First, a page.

MJ STEEL COLLINS looks at the fascinating tale of Isobel Gowdie, a Scottish woman tried for witchcraft in 1662


The case of Isobel Gowdie, or Goudie, is one of the most intriguing in the history of Scottish witchcraft. Her impact on popular culture is considerable; she has influenced literature and music, with several songs, literary works and even an orchestral piece created in her name. Perhaps that Alex Harvey, renowned front man of The Sensational Alex Harvey Band wrote a song, Isobel Goudie, is not too surprising given he apparently had an excellent knowledge of Scottish folk tales.

“She Does Not Do The Things She Should”

His song captures the essence of Isobel Gowdie’s tale well, of a woman falling for the dark side. Gowdie was born sometime in the early 1600s in Auldearn, a village just outside Nairn in the Scottish Highlands. The daughter of a solicitor, she was a highly educated woman, encountering the upheaval of the Covenanting War in her youth, probably witnessing the gory Battle of Auldearn in 1645. She found herself trapped in a fairly miserable marriage. Sources say she married ‘beneath herself’, to John Gilbert of Lyon, a farmer and Kirk elder, going to live at his farm in Lochloy. The farm was isolated, and Isobel cut a lonely figure, expected to accompany her dour husband everywhere he went, which she was reluctant to do. Arguably, it was this dreich existence that drove her to witchcraft.
Gowdie is a pretty unusual character in the history of witch persecution. When she made her confession in 1622, she made it freely, without torture. There is no record of her being executed, or of her subsequent life, if she lived. Historian Emma Wilby discovered the original documents of Gowdie’s detailed confession, which formed the basis of her 2010 book Visions of Isobel Gowdie: Magic, Shamanism and Witchcraft in Seventeenth-Century Scotland. The documents were subject to verification by the National Archives of Scotland.

Auldearn Kirkyard

Gowdie’s venture into witchcraft began when she met Margaret Brodie, who foresaw that she would meet Isobel in the Kirkyard at Auldearn church; Margaret subsequently taught Isobel a lot about the dark arts. It was on her way home from that first meeting with Margaret Brodie that Gowdie first met the Devil on the Drumduan Road. He offered Isobel an alternative to her dull life, promising to show her true power. He also predicted, like Brodie, that he would meet Isobel in Auldearn Kirkyard. As further proof of his powers, Satan told Isobel that the farm at Mains of Culbin would be destroyed. The next day, she awoke to find that the farm had been lost under a huge sand drift, destroying its harvest.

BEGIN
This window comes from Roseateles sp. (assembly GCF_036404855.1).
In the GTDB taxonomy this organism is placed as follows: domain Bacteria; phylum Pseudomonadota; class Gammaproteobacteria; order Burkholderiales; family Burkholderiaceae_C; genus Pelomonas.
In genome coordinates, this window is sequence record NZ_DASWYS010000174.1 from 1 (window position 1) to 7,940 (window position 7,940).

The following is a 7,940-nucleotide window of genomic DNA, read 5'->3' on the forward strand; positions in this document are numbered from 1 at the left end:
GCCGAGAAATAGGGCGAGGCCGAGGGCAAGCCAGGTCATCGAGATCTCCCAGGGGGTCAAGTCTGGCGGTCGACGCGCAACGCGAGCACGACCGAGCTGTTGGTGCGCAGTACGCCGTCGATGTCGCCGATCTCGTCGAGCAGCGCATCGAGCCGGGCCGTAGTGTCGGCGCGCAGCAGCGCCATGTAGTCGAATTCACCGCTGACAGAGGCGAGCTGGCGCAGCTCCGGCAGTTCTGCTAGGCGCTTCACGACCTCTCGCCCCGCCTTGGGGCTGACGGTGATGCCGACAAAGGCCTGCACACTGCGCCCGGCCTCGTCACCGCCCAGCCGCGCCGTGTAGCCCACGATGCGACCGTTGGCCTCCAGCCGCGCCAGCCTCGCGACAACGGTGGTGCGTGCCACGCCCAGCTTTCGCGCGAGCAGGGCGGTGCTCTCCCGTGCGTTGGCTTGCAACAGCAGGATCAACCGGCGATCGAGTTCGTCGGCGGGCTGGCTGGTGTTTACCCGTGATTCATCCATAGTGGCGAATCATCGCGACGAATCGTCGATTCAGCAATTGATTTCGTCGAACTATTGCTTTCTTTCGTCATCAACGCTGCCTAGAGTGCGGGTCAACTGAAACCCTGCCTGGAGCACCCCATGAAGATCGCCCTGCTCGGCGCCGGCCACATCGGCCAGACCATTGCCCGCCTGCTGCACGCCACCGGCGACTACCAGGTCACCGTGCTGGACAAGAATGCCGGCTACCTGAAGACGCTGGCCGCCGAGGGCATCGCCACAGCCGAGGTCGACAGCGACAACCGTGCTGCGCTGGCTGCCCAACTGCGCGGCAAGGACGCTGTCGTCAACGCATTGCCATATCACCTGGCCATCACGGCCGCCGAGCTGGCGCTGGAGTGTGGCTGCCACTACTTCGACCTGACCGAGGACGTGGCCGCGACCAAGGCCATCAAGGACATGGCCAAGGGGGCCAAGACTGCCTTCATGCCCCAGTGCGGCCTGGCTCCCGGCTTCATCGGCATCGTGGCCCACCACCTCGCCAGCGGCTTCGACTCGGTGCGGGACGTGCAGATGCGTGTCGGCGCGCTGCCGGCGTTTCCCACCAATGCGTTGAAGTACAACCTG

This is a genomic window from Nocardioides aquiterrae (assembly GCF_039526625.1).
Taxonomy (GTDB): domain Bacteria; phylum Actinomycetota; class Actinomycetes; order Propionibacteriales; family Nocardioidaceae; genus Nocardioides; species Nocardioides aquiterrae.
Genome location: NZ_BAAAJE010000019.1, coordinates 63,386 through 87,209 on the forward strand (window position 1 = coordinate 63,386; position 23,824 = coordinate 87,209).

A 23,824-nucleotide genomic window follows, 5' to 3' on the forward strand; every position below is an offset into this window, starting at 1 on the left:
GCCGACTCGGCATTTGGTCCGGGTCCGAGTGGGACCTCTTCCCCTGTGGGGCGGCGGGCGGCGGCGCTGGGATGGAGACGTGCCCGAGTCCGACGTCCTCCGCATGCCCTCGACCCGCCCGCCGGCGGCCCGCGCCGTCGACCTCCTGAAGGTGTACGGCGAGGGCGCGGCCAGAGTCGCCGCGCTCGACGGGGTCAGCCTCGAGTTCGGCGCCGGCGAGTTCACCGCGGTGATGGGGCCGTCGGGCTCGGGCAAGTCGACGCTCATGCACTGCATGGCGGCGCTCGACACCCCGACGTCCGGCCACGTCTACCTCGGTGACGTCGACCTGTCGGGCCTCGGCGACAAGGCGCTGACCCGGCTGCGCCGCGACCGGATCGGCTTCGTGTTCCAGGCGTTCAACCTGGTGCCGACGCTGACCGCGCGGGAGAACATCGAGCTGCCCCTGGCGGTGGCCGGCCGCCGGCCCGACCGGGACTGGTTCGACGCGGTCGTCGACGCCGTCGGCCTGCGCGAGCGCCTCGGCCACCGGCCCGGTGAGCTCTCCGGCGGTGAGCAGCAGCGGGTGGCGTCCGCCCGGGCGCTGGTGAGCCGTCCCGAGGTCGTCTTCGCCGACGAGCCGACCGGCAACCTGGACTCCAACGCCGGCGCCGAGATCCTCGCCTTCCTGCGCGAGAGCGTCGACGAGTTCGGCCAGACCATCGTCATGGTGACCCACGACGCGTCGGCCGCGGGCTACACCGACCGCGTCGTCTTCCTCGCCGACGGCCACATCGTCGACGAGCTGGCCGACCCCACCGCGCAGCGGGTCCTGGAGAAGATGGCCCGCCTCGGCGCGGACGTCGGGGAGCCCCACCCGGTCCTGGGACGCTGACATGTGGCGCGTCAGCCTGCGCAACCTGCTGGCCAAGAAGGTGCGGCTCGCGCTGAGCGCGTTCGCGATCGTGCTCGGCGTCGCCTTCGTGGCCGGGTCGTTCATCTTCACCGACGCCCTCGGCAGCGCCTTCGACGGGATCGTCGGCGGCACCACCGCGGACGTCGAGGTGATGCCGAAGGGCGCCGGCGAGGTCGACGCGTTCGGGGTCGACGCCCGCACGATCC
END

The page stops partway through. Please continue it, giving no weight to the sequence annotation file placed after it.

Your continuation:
The predicted meeting at Auldearn Kirkyard went ahead, with Isobel meeting both the Devil and Margaret Brodie. At this meeting, Isobel was renamed “Jonet” by the Devil and received his mark. From then on, she went on to fairly big things in the witching world. She was the powerful head of her own coven, which, according to her confessions, got up to all types of magic. Interestingly, her confessions, which had a huge impact on Scottish witchcraft, introduced the word coven into the general lexicon of witch trials.
Gowdie, in her confession, described how she and her coven were able to shape shift, turning into creatures such as hares. The incantation they used was:

I shall go into a hare,
With sorrow and sych and meickle care;
And I shall go in the Devil’s name,
Ay while I come home again”

And to change back:

Hare, hare, God send thee care.
I am in a hare’s likeness now,
But I shall be in a woman’s likeness even now.”

Apparently a similar incantation continues to be used today in modern neo-pagan witchcraft.

Isobel Gowdie, Lady of the Night 

As well as this, Gowdie became the Devil’s consort,  consummating their relationship under a tree in Auldearn Kirkyard. She spent a lot of time with her satanic lover, usually substituting herself with a besom or double to accompany her husband as he went about his business. Isobel also became acquainted with the Queen of Elfhame in the faerie world, visiting her halls. Local farms were a favourite target of Gowdie’s. She would destroy their crops and other produce with her spells.
But perhaps her favourite target was the Laird of Lochloy and Park, her husband’s landlord. The Laird had made sexual advances towards Isobel, which she rebuffed. After that, he spoke of her derogatorily, and slandered her to the minister for Auldearn, Harry Forbes. The Laird also refused to carry out repairs around her husband’s farm. In return, Gowdie cursed the Laird’s family, that none of their male children would survive into adulthood. Sure enough, all the Laird’s existing sons died, and subsequent male babies never made it beyond six months. Harry Forbes was another target, but he survived and was present at Isobel’s confession.
It’s not clear what made Isobel Gowdie confess to witchcraft during a period of panicked frenzy about witches. She may have been in a trance or suffering a psychosis. Emma Wilby argues that the confessions point to visionary shamanic traditions, and belief in witchcraft in conjunction with faerie belief in the early modern era. That aside, at the time, what the interrogators were looking for at the time was evidence, of diabolic, nefarious doings. And with Isobel Gowdie, they got it.
Isobel Goudie, by The Sensational Alex Harvey Band, can be heard on YouTube.



MJ Steel Collins
Leave a reply

Leave a Reply